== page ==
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100 Women gives $7,600 to Caledon-Dufferin Victim Services

May 17, 2018   ·   0 Comments


Caledon’s 100 Women Who Care chapter will be donating to the Caledon-Dufferin Victim Services.

The women gathered at the Caledon Ski Club last Thursday (May 10), and successfully raised $7600. Participants were able to nominate an organization ahead of time, with three randomly drawn, each nominator given five minutes to pitch to those in attendance.

Christine Gnass spoke on behalf of Caledon-Dufferin Victim Services (CDVS), and stated that she herself is not a victim, but did share a story to explain why she chose this organization.

She told the women gathered that her car was a target of “things” of sexual nature, and was told to take a women’s self-defense course. She went to a non-profit organization in downtown Toronto, and noticed the behavior of one of the woman was different, and knew something had happened to her.

“I could see her tearing up,” Ms. Gnass said. The woman revealed to the group that she was raped.

She said that although she’s never been through that experience, “I know it’s out there, it’s prominent.”

Ms. Gnass said CDVS provides immediate support, and only has three full-time staff members, and is constantly lacking money, despite government funding. “Often times women don’t know that these resources are there.”

She said the organization provides medical care, counseling, and legal advice. “Citizens from all walks of life come forward to volunteer as crisis responders,” she said. “A task that would verge on the impossible, if it were not for the generosity of our community members.”

Ms. Gnass reiterated that although Caledon is a safe area, anyone can be a victim. “Your life can change in a moment, your dreams can be shattered in an instant.”

She added that last year, volunteers responded to almost 2,000 service requests. “Together, they supported victims of abuse, violence, and tragic circumstances.”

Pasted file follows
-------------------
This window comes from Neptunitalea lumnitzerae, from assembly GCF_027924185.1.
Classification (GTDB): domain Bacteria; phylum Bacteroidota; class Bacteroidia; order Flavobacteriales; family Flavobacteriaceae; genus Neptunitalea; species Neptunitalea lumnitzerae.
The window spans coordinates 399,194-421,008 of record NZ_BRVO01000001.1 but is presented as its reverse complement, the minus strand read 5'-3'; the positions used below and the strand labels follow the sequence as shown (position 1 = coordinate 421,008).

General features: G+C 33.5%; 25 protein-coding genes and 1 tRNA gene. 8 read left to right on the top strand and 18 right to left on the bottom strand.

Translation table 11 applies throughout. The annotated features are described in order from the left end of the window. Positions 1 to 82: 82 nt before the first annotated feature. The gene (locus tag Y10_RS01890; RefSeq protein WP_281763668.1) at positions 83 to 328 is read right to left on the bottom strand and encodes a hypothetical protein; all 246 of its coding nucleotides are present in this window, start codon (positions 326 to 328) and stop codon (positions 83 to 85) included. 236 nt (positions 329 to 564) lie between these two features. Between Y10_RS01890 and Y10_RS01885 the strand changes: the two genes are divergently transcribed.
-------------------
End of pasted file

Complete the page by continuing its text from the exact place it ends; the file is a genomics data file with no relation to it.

The other nominations were Habitat for Humanity, and Orangeville SPCA.

Heather Kendall spoke for Habitat, saying that Caledon recently received their first-ever HFH building, which has 10-three- and four-bedroom townhouses. “Their mission is to mobilize volunteers as well as community partners to help hard working, low income families break the cycle of poverty through affordable home ownership.”

She explained that high real estate prices and “severe affordable housing shortages” in the GTA cause over 30 per cent of an income to be used on rent. “These desperate renters are forced to live in unhealthy, unsafe, or crowded living spaces.”

Ms. Kendall added that this impacts their children’s sense of security and belonging, as families are constantly on the move.

Lisa McCrea spoke for the OSPCA, which provides leadership for the prevention against cruelty to animals and promote animal welfare.

She said that in 2016, the centre adopted 8,307 animals, and money needed is to cover the shelter and animal cost, humane education, and medical bills. “They don’t receive any government funding at all, so they’re dependent on donations.”



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